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Directed by Seijun Suzuki

Japan 1966 83 mins.

Tasked with making a vehicle for actor/singer Tetsuya Watari to croon the title song, Suzuki concocted this crazy yarn about a reformed yakuza on the run from his former comrades. The film is mainly an excuse to stage an escalating series of goofy musical numbers and over-the-top fight scenes. Popping with garish colors, self-parodic style, and avant-garde visual design, Tokyo Drifter embodies a late-1960s zeitgeist in which trash and art joyfully comingle. “With influences that range from Pop Art to 1950s Hollywood musicals, and from farce and absurdist comedy to surrealism, Suzuki shows off his formal acrobatics in a film that is clearly meant to mock rather than celebrate the yakuza film genre.”—Nikolaos Vryzidis, Directory of World Cinema: Japan. (Japanese with English subtitles)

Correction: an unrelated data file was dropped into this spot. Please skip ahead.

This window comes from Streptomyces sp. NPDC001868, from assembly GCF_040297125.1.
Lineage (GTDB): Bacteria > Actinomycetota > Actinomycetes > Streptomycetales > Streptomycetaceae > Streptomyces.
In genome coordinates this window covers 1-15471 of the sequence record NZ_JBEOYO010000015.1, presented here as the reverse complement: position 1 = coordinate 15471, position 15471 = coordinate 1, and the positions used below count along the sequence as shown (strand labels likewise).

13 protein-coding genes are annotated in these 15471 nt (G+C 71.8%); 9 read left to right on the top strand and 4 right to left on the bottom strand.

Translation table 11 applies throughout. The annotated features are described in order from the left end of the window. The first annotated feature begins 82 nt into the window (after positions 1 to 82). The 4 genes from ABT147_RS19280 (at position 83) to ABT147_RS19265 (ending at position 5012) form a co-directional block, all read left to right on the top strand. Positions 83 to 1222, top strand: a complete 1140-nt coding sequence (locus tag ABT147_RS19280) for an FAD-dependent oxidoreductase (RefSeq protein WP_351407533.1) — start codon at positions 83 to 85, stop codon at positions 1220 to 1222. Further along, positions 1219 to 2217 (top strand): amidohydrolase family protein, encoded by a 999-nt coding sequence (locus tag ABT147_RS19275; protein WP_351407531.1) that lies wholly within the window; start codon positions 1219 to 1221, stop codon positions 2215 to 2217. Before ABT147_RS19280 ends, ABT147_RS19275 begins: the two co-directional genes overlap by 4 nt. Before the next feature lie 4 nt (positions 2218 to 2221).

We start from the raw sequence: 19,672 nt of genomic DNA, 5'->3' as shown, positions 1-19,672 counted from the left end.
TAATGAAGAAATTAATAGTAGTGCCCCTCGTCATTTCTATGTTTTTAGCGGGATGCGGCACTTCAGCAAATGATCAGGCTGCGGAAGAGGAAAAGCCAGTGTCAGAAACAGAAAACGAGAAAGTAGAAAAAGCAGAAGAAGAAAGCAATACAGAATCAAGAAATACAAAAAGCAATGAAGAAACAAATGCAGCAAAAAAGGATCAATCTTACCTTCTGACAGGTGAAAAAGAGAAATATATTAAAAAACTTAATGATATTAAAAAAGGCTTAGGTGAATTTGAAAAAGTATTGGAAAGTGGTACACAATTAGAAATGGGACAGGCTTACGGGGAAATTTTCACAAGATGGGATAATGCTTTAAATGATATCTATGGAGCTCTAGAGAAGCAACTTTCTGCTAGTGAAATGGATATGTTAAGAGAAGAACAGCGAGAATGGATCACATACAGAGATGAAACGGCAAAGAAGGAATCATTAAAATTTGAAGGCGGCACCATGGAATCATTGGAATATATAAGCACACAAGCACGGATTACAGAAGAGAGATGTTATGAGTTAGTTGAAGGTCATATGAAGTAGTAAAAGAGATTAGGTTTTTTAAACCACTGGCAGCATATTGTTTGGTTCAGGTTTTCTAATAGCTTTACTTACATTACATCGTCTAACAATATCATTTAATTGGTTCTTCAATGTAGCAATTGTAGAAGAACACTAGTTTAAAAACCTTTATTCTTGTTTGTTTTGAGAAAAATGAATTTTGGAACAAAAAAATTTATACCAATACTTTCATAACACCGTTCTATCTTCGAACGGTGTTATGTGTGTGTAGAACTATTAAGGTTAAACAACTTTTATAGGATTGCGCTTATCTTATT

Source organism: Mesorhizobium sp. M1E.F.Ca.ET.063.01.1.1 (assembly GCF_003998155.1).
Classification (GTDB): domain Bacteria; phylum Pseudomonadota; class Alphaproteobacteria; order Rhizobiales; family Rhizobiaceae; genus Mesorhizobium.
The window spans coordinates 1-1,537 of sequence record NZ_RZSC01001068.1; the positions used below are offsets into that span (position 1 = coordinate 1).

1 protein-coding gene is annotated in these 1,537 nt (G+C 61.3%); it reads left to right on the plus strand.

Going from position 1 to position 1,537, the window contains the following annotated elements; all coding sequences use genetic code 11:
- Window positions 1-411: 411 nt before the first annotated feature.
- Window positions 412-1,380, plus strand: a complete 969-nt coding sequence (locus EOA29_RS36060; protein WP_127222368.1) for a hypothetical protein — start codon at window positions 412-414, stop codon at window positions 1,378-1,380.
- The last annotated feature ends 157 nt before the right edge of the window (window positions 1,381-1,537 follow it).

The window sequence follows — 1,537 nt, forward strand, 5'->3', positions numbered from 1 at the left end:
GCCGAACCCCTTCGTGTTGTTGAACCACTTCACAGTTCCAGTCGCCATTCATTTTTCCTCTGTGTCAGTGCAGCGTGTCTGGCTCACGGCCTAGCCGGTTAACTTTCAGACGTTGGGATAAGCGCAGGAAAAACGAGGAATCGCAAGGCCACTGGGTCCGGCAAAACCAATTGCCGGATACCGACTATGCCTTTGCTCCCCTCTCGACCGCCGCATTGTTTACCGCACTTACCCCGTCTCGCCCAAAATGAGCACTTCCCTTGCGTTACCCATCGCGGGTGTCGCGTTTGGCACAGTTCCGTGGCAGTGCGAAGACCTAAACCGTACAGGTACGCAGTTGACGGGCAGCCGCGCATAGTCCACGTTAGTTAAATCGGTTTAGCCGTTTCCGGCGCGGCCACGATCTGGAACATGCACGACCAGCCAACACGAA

Read Brent McKnight’s review of Tokyo Drifter for Popmatters (2/8/2012)